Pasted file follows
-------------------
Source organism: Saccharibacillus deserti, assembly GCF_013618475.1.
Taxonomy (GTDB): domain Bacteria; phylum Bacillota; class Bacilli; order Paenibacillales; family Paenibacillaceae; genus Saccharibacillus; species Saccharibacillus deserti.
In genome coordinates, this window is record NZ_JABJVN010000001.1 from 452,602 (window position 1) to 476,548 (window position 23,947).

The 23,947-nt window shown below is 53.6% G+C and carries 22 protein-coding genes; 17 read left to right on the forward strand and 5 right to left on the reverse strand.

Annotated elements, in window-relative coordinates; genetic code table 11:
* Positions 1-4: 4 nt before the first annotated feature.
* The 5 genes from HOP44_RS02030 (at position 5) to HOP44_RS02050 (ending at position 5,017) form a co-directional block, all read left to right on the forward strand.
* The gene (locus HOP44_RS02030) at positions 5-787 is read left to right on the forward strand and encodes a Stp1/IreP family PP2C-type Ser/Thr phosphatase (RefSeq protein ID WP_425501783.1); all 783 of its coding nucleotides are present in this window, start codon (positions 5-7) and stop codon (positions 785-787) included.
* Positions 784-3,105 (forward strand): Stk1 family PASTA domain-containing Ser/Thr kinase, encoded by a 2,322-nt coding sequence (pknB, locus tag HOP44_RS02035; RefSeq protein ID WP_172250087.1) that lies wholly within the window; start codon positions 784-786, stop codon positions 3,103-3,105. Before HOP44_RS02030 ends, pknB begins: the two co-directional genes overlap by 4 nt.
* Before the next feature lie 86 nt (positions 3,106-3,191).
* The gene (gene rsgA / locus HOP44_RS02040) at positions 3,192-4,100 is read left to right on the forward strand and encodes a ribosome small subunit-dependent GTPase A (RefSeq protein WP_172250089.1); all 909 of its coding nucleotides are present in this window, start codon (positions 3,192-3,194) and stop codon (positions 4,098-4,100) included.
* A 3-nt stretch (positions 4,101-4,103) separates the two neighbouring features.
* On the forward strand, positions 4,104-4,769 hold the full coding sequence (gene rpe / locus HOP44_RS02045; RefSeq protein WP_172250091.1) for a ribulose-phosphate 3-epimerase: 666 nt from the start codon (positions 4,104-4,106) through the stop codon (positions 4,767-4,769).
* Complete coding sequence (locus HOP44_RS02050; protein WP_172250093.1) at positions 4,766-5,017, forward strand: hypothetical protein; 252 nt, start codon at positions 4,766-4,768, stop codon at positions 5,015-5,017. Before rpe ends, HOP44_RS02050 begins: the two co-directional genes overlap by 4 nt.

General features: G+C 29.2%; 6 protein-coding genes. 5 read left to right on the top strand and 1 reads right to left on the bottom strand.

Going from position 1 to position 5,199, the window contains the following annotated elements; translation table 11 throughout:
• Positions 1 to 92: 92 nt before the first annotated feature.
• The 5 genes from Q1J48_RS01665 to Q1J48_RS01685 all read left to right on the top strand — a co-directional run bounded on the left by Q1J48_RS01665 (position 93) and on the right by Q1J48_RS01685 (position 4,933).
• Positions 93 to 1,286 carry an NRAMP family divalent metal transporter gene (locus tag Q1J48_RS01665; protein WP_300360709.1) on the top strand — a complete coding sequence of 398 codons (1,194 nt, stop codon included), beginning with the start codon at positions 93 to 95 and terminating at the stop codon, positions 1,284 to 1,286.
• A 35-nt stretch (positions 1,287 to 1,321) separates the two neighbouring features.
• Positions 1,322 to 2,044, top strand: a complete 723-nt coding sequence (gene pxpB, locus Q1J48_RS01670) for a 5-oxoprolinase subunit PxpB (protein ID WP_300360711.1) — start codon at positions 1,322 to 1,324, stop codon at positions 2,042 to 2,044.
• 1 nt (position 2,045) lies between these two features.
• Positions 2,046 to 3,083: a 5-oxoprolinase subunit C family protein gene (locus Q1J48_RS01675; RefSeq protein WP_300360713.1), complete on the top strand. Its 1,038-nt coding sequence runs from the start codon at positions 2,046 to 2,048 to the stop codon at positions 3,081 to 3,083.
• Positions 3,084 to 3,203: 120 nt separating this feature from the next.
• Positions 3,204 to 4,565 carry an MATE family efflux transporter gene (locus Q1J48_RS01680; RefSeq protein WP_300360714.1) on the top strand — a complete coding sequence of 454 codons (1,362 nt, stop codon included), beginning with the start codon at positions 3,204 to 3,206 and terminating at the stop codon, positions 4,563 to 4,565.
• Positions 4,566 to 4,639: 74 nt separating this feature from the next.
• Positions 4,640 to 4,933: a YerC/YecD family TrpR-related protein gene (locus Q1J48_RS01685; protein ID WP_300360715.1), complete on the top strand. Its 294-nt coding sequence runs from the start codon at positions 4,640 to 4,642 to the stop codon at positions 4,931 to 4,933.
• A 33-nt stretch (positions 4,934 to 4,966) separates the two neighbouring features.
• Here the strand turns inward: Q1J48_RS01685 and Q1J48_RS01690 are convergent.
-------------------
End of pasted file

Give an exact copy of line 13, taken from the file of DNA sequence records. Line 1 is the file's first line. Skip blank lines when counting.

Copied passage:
* On the forward strand, positions 4,104-4,769 hold the full coding sequence (gene rpe / locus HOP44_RS02045; RefSeq protein WP_172250091.1) for a ribulose-phosphate 3-epimerase: 666 nt from the start codon (positions 4,104-4,106) through the stop codon (positions 4,767-4,769).